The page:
John Gray is another thinker who believes that politics has to be thought of primarily in terms of war and struggle between groups. In Enlightenment’s Wake Gray accuses contemporary political philosophers of clinging to an overly-legal model of governmental organization that doesn’t do justice to genuine politics. He argues that after 1971 political philosophers clung to overly-abstract notions of ‘justice’ and ‘man’ that don’t do justice to the real complexities of the political world. He claims that they spend most of their time devising ideal models of governments and economic systems that have little use in the real world. He urges political thinkers to examine politics in their reality: as a struggle between different cultural groups that could erupt into war at anytime. Laws are not good enough, Gray argues. We can’t simply devise the perfect set of laws and expect everything to work out. He advocates, instead, a political pluralism that leaves room for many different types of political organization, and doesn’t value liberalism over any other form of government. Gray claims that “The most debilitating feature of these and other constitutive elements of the new liberalism is what they all betoken – namely, a rejection of the political enterprise itself, and of its animating value of peace” (Gray, 193). So what does Gray propose instead? And what is this ‘political enterprise’ that is being rejected? Gray argues that “For the pluralist, by contrast, the opacity of politics is vastly to be preferred... to the clarity of war;.... For the pluralist, the practice of politics is a noble engagement, precisely on account of the almost desperate humility of its purposes – which are to moderate the enmity of agonistic identities, and to generate conventions of peace among warring communities. The pluralist embrace of politics is, for these reasons, merely a recognition of the reality of political life, itself conceived as an abatement of war” (Gray, 194). Gray, therefore, seems to be in line with these other thinkers in how he conceives of politics. He believes it is a set of organizations that is meant to prevent conflicts from reaching the point of war and actual bloodshed.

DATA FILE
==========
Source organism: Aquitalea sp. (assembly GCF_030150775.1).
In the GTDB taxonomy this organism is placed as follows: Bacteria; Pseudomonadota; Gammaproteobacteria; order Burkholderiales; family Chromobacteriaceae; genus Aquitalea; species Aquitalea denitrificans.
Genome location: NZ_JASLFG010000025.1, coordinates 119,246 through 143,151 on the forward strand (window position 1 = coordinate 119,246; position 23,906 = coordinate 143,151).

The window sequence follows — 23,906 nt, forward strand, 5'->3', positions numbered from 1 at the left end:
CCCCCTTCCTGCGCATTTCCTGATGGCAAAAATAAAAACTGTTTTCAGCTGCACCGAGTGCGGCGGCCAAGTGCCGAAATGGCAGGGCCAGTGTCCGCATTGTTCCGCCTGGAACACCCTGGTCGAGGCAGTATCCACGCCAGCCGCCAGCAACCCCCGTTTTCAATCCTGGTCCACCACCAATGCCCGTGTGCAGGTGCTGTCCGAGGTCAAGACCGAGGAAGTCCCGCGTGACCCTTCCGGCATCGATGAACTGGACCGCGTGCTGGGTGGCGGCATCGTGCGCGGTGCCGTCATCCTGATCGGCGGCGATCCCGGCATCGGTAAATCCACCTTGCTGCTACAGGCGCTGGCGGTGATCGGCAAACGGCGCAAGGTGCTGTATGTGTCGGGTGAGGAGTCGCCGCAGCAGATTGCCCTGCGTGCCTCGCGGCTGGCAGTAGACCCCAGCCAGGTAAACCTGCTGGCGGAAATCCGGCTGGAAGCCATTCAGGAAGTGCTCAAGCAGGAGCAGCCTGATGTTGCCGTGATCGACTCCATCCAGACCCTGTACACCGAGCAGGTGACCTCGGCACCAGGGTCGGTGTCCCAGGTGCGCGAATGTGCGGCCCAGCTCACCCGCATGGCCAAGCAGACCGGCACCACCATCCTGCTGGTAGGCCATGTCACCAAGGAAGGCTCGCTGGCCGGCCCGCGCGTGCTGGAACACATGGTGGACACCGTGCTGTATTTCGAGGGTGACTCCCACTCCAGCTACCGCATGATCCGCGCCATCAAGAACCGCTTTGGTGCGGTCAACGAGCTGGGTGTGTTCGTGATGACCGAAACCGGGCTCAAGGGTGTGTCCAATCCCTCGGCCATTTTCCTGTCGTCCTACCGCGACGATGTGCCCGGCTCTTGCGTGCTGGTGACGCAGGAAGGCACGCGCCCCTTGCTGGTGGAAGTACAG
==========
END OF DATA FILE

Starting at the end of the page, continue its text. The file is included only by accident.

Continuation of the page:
Now that I have used these four thinkers to show that there is some kind of relationship between politics and war, I would like to ask some questions to try and clarify this relationship. I would first like to return to Foucault’s inversion of Clausewitz’s famous quotation. Foucault speculated, along with others, that politics was simply the continuation of war by other means. How could this be so? What does that mean? Well, Foucault posits that political institutions exist merely to perpetuate the order that was established by the last war. So that politics is merely a way to maintain the status quo that was established through the violence of the last war. I wonder if this is possible. It is interesting to think about the way that current political institutions seek to maintain what was established in the last great war: World War II. Do not institutions like NATO and the UN seek to maintain the world order that was established after WWII? Don’t they want to see America and its global capitalism succeed in the long run? Doesn’t it seem like politics in some ways do resemble war by other means?